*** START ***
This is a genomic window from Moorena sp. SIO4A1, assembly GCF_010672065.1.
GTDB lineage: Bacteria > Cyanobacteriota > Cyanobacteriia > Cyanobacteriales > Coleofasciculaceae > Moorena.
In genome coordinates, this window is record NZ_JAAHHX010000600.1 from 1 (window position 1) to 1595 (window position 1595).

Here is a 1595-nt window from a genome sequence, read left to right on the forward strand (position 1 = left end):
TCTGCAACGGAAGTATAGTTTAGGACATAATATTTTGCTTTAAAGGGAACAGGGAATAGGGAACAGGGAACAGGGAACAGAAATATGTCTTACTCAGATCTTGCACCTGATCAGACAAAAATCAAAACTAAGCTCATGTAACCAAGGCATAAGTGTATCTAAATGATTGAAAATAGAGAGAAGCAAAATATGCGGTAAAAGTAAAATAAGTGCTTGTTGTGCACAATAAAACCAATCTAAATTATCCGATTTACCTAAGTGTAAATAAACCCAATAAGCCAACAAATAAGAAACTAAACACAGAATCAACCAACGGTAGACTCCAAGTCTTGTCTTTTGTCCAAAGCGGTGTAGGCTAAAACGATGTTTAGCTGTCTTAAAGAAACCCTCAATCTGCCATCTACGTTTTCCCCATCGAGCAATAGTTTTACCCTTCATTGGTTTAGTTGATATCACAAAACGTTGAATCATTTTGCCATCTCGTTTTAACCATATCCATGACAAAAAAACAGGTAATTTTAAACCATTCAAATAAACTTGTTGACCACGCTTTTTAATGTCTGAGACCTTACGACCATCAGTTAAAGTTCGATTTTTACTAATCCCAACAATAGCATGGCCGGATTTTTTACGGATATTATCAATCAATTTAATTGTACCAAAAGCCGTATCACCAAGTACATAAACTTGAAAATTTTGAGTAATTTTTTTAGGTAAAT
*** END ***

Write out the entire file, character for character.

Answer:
This is a genomic window from Moorena sp. SIO4A1, assembly GCF_010672065.1.
GTDB lineage: Bacteria > Cyanobacteriota > Cyanobacteriia > Cyanobacteriales > Coleofasciculaceae > Moorena.
In genome coordinates, this window is record NZ_JAAHHX010000600.1 from 1 (window position 1) to 1595 (window position 1595).

Here is a 1595-nt window from a genome sequence, read left to right on the forward strand (position 1 = left end):
TCTGCAACGGAAGTATAGTTTAGGACATAATATTTTGCTTTAAAGGGAACAGGGAATAGGGAACAGGGAACAGGGAACAGAAATATGTCTTACTCAGATCTTGCACCTGATCAGACAAAAATCAAAACTAAGCTCATGTAACCAAGGCATAAGTGTATCTAAATGATTGAAAATAGAGAGAAGCAAAATATGCGGTAAAAGTAAAATAAGTGCTTGTTGTGCACAATAAAACCAATCTAAATTATCCGATTTACCTAAGTGTAAATAAACCCAATAAGCCAACAAATAAGAAACTAAACACAGAATCAACCAACGGTAGACTCCAAGTCTTGTCTTTTGTCCAAAGCGGTGTAGGCTAAAACGATGTTTAGCTGTCTTAAAGAAACCCTCAATCTGCCATCTACGTTTTCCCCATCGAGCAATAGTTTTACCCTTCATTGGTTTAGTTGATATCACAAAACGTTGAATCATTTTGCCATCTCGTTTTAACCATATCCATGACAAAAAAACAGGTAATTTTAAACCATTCAAATAAACTTGTTGACCACGCTTTTTAATGTCTGAGACCTTACGACCATCAGTTAAAGTTCGATTTTTACTAATCCCAACAATAGCATGGCCGGATTTTTTACGGATATTATCAATCAATTTAATTGTACCAAAAGCCGTATCACCAAGTACATAAACTTGAAAATTTTGAGTAATTTTTTTAGGTAAAT